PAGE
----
With the insurrection of 1821 the history of modern Greece begins: the Sacred Battalion, under the command of A. Ipsilanti, gave the signal of the revolt in Iassi, in Moldavia, in the wake of the European uprisings. According to globalsciencellc, the revolt immediately spread to Greece: Tripoli fell in September and in 1822 the I National Assembly met in Epidaurus, which issued the first Constitution. After the initial successes, however, discord began between the political leaders (mostly phanariotes) and the military leaders: the revival of the Turkish Empire, which was helped by the viceroy of Egypt Ibrāhīm, favored reconciliation, but at the same time attracted the interference of Great Britain, which in 1824 had lent 8 million pounds to the insurgents. 1825-26 saw a series of defeats by the Greeks (fall of Missolungi, siege of Athens); but after the fall of Athens (1827) the revolution flared up with renewed vigor and the battle of Navarino decided the fate of the struggle. GA Capodistria was appointed head of government, and with the London Protocol (1828) France was charged with clearing the Peloponnese of the Turks, while the capital was fixed at Nafplio. The independence of Greece was sanctioned by the Peace of Adrianople (1829) between Russia and Turkey: the border of the new state was fixed by Ambracian Gulf to the Gulf Pagasitic.. With the London Conference of 1832 Greece was imposed on the monarchy, along with the “protection” of independence. The authoritarianism of Koper and foreign interference led to the secession of Hydra, the revolt in Mani and finally the assassination of the governor himself, which was followed by a civil war. Finally, in January 1833, the designated king, Otto of Bavaria, landed in Nafplio with his court and a contingent of troops. A foreigner in the country he was to govern, the young king inaugurated an authoritarian policy, which eluded the real needs of the people, surrounding himself with phanariotes and repressing former combatants: even the choice of the “pure” language (katharéyusa) as the official language of the new state was a symptom of the anti-popular orientation of its politics.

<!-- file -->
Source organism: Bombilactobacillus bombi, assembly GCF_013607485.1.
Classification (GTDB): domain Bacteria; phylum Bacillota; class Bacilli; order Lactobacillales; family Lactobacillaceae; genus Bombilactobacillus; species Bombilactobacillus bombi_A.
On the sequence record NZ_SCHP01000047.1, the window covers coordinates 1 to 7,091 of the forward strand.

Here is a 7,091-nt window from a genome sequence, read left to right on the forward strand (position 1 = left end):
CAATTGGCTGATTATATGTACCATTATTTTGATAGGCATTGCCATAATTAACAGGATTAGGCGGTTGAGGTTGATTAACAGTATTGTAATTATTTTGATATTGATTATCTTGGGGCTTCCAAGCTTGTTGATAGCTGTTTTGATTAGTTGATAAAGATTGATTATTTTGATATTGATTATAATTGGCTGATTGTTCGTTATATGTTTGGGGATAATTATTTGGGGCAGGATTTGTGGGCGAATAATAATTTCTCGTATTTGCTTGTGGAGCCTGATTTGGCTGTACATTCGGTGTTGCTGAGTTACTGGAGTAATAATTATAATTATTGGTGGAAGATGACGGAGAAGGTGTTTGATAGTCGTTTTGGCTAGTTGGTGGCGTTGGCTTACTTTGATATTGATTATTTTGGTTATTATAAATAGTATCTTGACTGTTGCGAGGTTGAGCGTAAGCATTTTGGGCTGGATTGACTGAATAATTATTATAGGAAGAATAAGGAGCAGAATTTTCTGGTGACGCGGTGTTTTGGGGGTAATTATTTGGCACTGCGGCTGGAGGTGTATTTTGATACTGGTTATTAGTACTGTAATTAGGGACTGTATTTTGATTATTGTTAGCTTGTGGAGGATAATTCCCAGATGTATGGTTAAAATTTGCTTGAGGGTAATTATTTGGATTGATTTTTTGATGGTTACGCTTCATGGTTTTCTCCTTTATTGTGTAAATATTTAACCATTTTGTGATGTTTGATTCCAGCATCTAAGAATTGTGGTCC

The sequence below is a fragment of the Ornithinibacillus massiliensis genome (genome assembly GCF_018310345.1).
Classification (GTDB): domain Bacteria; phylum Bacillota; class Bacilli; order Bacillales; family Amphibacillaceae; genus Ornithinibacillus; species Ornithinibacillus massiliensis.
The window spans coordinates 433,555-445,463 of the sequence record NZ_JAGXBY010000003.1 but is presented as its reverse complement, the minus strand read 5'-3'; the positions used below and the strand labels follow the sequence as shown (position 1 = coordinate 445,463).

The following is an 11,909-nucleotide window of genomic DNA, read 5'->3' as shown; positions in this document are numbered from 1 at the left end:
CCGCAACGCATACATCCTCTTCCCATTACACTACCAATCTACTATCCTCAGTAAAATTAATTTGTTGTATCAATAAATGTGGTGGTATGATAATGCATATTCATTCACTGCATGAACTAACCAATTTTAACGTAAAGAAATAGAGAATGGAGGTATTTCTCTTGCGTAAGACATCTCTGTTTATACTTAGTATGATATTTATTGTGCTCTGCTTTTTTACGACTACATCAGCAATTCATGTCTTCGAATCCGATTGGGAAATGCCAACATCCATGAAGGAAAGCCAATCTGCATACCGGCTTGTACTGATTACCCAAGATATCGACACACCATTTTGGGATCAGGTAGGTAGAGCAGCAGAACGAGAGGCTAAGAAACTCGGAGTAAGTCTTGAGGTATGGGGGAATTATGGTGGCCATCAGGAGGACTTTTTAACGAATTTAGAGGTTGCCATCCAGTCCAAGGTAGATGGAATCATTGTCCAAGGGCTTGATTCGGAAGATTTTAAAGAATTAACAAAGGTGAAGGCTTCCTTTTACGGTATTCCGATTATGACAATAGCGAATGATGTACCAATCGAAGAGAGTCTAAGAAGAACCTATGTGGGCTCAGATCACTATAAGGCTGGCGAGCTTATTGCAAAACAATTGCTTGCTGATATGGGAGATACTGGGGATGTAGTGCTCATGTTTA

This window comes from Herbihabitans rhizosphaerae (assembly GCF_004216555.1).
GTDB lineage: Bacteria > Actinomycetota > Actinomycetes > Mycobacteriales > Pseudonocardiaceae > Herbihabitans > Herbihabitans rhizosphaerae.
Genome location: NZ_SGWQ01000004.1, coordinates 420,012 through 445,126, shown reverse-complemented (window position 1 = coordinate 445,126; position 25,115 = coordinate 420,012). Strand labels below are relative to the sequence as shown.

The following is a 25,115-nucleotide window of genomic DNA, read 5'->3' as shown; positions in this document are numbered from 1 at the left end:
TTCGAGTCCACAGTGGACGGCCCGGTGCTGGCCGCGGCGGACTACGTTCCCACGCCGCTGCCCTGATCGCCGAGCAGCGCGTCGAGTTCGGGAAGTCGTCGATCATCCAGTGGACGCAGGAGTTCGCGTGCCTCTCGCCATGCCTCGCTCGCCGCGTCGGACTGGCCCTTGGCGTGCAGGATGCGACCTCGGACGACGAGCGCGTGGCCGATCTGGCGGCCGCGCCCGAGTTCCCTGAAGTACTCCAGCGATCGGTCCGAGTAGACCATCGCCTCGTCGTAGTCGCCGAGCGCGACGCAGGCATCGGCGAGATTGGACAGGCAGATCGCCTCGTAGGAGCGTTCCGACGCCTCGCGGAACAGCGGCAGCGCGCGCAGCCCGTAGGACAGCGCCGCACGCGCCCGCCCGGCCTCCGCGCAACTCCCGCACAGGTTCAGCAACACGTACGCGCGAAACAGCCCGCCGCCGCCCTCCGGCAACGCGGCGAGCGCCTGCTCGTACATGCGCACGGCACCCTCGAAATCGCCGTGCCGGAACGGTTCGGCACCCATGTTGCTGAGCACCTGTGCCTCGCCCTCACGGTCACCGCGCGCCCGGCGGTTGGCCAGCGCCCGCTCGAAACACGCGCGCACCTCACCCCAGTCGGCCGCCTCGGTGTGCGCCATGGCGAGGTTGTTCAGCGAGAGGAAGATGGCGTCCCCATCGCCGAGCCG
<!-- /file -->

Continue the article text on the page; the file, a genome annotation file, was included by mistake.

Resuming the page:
The result of this was, in 1843, the rebellion of the Athens garrison, which forced the king to sign the Constitution. With the outbreak of the Crimean War (1854), the king’s irresponsible policy bore its first fruits: Thessaly rebelled, the British and the French occupied Piraeus to prevent Greece from intervening and the country had to witness a bloody repression helplessly. With a revolt (1862) Ottone was deposed and replaced by a provisional government which called a National Assembly. In 1863 the monarchy was reintroduced, with George of Gluecksburg, a Danish prince liked by Queen Victoria: thus the state of interference of Great Britain in Greek internal affairs was consolidated, destined to last until after the Second World War. In the following years Greece continued to be tormented by the problems of the unredeemed areas (1866: revolt of Crete; 1875: mobilization for Thessaly following the Russo-Turkish war) and by the scourge of banditry. With the Berlin Congress (1878) Greece obtained Thessaly and Epirus which it occupied only in part (1881) due to the opposition of Turkey (while Great Britain had Cyprus), but then had to suffer the humiliation of the blockade and disarmament, imposed by the great powers to prevent a war against Turkey (1885). As a consequence of such foreign interference and the failure of a state loan, the Greek government declared bankruptcy in 1893: at the fall of Ch. Trikupis, representative of the liberal bourgeoisie, in 1895 Th. Dilighianniscame to power. (expression of the “irredentists”), who sent a fleet to Crete risen against the Turks (1897). A war followed which Greece was unable to cope with and which ended disastrously, with border adjustments, compensation for Turkey and an obligation for Greece to accept economic control of the powers. The internal situation was severely affected and there was also a (failed) attack against the king. For Crete the powers decided to send the Greek prince George as governor. When Trikupis’ party returned to power, the government was again overthrown (1901) following the uprisings caused by the translation of the Gospel into the popular language. The first decade of the century. XX was a period of government instability, characterized by nationalistic and irredentistic ferments (infiltration of volunteer corps in Macedonia). In the meantime, in Crete Eleftherios Venizèlos led a revolution (1905) which led to the withdrawal of Prince George and the appointment of A. Zaìmis as governor. The alternating Greek political events saw popular uprisings and military pronouncements (revolt of Gudì, 1909), until E. Venizèlos was called to form the government (1910), who founded the Liberal Party and set up a series of reforms, starting with the Constitution (1911); he also carried out the reorganization of state and defense structures, introduced compulsory elementary education and established the immovability of officials. In foreign policy, profound changes in relations with the Balkan states led to a new war against Turkey (I Balkan War, 1912), which ended successfully with the annexation of Crete and the Aegean islands (except the Dodecanese, occupied by Italy in 1912), Epirus and northwestern Macedonia up to Thessaloniki. Turkey, Greece and Serbia then also defeated the former ally Bulgaria (II Balkan War): with the Treaty of Bucharest (1913) Greece also obtained Eastern Macedonia.